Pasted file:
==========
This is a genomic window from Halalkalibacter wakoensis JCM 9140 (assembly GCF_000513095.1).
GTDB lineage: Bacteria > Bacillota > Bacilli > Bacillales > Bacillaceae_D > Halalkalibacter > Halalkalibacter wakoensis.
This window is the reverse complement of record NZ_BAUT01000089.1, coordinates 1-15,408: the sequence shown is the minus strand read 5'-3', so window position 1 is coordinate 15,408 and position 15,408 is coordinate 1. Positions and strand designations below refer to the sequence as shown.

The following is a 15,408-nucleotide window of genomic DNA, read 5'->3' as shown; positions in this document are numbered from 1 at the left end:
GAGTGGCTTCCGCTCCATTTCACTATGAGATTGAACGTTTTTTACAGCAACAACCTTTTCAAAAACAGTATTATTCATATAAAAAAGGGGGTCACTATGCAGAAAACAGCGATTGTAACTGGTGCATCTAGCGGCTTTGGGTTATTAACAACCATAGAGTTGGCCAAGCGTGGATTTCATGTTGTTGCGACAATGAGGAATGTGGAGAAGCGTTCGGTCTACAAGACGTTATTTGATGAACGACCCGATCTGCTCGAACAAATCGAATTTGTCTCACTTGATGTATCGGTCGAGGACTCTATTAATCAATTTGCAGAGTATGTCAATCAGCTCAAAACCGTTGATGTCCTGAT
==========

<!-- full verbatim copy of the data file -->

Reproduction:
This is a genomic window from Halalkalibacter wakoensis JCM 9140 (assembly GCF_000513095.1).
GTDB lineage: Bacteria > Bacillota > Bacilli > Bacillales > Bacillaceae_D > Halalkalibacter > Halalkalibacter wakoensis.
This window is the reverse complement of record NZ_BAUT01000089.1, coordinates 1-15,408: the sequence shown is the minus strand read 5'-3', so window position 1 is coordinate 15,408 and position 15,408 is coordinate 1. Positions and strand designations below refer to the sequence as shown.

The following is a 15,408-nucleotide window of genomic DNA, read 5'->3' as shown; positions in this document are numbered from 1 at the left end:
GAGTGGCTTCCGCTCCATTTCACTATGAGATTGAACGTTTTTTACAGCAACAACCTTTTCAAAAACAGTATTATTCATATAAAAAAGGGGGTCACTATGCAGAAAACAGCGATTGTAACTGGTGCATCTAGCGGCTTTGGGTTATTAACAACCATAGAGTTGGCCAAGCGTGGATTTCATGTTGTTGCGACAATGAGGAATGTGGAGAAGCGTTCGGTCTACAAGACGTTATTTGATGAACGACCCGATCTGCTCGAACAAATCGAATTTGTCTCACTTGATGTATCGGTCGAGGACTCTATTAATCAATTTGCAGAGTATGTCAATCAGCTCAAAACCGTTGATGTCCTGAT